Oil and Gas Industry — [Mr Philip Hollobone in the Chair]

Part of the debate – in Westminster Hall at 11:59 am on 9 October 2018.

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Photo of Jim Shannon Jim Shannon Shadow DUP Spokesperson (Human Rights), Shadow DUP Spokesperson (Health) 11:59, 9 October 2018

I thank and congratulate John Mc Nally for securing this debate. As often happens during debates in Westminster Hall, although the issue might not directly concern Northern Ireland—our seas do not contain any oil or gas fields, at least at the moment—a number of my constituents work on oil rigs and travel over and return each week or fortnight, depending on their shifts. The debate is important for those constituents, but also because, although the gas and oil is found in the seas off Scotland, the United Kingdom of Great Britain and Northern Ireland benefits from it. The debate therefore affects every person, every family and every household in the entire United Kingdom of Great Britain and Northern Ireland, which is why it is so important.

We all know the importance of the gas and oil industry and how big it is, and the stats are clear: according to 2018 figures, 37,000 people are employed directly by the industry, and 127,000 are in the relevant supply chains. Most of those roles are in the offshore industry, which is also important to Northern Ireland. Some of the repairs done to the oil rigs and the apparatus that brings the oil and gas ashore take place at Harland and Wolff in Belfast, and it is important to note our input into the process. Statistics from 2017 indicated that 40,000 people were employed directly in the industry, and it is important to record the importance of the oil and gas sector to Northern Ireland. Oil and gas provided 72% of the UK’s total primary energy, and net imports of natural gas were around 45% of UK supply. The majority of oil—almost 80% of final consumption—is refined for use in transport. Those figures indicate how important the industry is to everyone in the United Kingdom of Great Britain and Northern Ireland.

The debate is also pertinent as we look towards the Budget. In 2016, the Chancellor of the Exchequer announced commendable reductions in taxation for North sea oil and gas fields to maximise the economic recovery of the North sea. The Budget also included commitments effectively to abolish petroleum revenue tax by permanently reducing the rate from 35% to 0%, to simplify the regime for investors and level the playing field between investment opportunities in older fields and infrastructure and new developments, and to reduce the supplementary charge from 20% to 10% to send a strong signal that the UK is open for business—we need the message to go out from this debate that we are open for business and working positively towards that. In recognition of the exceptionally challenging conditions that currently face the sector, those changes were introduced in the Finance Act 2016.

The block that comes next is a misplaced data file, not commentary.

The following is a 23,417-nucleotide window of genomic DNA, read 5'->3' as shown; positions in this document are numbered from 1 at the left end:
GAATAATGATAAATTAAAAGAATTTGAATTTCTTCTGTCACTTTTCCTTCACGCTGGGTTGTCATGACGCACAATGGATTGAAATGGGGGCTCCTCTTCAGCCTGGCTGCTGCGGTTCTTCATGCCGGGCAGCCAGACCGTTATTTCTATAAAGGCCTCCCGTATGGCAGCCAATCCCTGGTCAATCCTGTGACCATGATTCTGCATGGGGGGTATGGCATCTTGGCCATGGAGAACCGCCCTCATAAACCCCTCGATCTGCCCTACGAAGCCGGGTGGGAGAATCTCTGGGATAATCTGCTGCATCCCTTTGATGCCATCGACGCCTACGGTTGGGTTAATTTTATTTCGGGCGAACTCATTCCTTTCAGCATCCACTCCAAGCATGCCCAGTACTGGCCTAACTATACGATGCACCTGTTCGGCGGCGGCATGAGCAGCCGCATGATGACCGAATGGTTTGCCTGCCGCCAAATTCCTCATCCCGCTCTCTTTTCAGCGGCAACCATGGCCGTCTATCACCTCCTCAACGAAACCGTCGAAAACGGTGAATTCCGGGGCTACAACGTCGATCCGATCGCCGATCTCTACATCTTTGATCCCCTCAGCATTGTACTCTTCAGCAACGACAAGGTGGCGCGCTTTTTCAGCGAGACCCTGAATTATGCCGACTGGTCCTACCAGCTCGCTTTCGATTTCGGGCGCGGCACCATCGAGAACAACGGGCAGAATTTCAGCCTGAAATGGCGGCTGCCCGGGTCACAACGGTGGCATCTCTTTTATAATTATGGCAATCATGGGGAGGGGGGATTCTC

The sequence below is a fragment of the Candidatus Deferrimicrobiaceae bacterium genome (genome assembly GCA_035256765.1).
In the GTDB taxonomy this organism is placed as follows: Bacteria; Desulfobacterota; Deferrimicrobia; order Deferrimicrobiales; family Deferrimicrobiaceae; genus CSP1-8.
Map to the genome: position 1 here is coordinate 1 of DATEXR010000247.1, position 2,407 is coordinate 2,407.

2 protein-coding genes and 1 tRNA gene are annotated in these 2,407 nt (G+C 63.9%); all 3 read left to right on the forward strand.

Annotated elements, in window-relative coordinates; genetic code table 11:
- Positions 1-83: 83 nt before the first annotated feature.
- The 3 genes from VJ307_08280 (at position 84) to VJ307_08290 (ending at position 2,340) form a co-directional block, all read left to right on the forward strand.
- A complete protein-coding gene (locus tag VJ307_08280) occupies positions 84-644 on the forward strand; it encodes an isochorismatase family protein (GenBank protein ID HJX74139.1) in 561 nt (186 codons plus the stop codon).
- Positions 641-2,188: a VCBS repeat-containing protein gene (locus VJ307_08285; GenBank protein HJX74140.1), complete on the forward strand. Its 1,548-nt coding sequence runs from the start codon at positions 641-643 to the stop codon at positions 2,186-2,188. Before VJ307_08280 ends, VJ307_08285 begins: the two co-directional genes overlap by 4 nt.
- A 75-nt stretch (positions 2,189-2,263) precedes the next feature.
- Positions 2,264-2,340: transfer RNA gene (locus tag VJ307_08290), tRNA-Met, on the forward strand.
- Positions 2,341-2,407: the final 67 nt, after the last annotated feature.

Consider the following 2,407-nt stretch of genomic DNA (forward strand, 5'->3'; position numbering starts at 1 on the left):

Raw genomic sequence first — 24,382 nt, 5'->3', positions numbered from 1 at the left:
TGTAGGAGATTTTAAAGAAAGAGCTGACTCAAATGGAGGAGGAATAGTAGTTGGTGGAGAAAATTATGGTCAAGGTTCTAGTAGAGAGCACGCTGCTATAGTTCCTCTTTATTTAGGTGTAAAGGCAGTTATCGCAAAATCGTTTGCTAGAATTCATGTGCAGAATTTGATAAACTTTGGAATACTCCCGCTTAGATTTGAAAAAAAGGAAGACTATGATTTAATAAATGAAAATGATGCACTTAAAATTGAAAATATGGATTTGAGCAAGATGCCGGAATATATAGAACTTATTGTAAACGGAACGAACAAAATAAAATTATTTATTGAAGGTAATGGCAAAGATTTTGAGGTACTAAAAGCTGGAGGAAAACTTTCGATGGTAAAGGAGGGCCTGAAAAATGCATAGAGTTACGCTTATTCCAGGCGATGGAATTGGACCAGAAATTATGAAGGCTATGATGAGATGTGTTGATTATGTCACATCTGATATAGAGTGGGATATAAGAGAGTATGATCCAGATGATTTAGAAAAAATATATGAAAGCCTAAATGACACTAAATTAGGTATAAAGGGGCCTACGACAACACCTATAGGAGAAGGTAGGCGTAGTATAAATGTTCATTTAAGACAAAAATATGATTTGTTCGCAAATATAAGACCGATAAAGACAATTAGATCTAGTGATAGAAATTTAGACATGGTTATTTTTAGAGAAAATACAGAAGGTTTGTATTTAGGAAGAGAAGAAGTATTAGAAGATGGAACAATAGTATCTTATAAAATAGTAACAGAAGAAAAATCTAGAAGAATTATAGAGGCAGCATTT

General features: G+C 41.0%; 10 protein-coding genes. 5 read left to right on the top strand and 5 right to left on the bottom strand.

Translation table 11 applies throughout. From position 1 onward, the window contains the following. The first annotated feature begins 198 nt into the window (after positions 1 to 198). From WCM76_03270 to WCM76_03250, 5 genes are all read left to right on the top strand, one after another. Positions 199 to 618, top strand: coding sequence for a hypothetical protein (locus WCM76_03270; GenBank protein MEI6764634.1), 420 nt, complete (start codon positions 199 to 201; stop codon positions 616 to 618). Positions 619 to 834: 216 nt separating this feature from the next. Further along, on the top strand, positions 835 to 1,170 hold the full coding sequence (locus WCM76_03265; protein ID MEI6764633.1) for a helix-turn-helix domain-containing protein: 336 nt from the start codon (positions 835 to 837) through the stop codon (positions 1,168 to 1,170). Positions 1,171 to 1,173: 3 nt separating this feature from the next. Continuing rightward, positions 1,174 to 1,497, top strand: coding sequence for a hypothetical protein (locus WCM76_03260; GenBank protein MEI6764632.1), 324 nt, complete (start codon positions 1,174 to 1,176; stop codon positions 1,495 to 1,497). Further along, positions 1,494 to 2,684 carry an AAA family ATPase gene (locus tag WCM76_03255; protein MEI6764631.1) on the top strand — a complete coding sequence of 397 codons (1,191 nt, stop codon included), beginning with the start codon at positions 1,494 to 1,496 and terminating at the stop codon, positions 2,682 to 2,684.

As has been said, although oil prices fluctuate between massive highs and lows, they are currently high. We want all regions to benefit from the oil and gas sector, so perhaps when he responds to the debate the Minister will indicate how we in Northern Ireland can continue to benefit from the oil and gas that we in the whole United Kingdom of Great Britain and Northern Ireland own, as individuals and as regions.

In the 2017 autumn Budget, the Government focused on decommissioning costs and announced that they would bring forward legislation to introduce a mechanism for transferable tax history. Tax relief on decommissioning costs is linked to tax payment history, so the new mechanism would allow tax history to be transferred along with the asset. The Government also announced that they would consult on reducing tax for decommission- ing costs incurred by the previous licence holder.

It is clear, however, that we must do more to address prices for consumers. The Minister may not be directly responsible, but my biggest plea to him is that, because energy prices fluctuate, people consuming oil and gas think they are saving money when they come to pay for it, but actually they are not. Back home in Northern Ireland, a number of constituents who changed between oil and gas six months ago have found themselves in a difficult place in the past few weeks. That is yet another squeeze on so many families who cannot afford it, and we must address that issue at the highest level.

I look to the Minister for advice on how we can and will secure the future of this industry, and on our ability to provide our own sustainable energy source for heating in this great nation of the United Kingdom of Great Britain and Northern Ireland.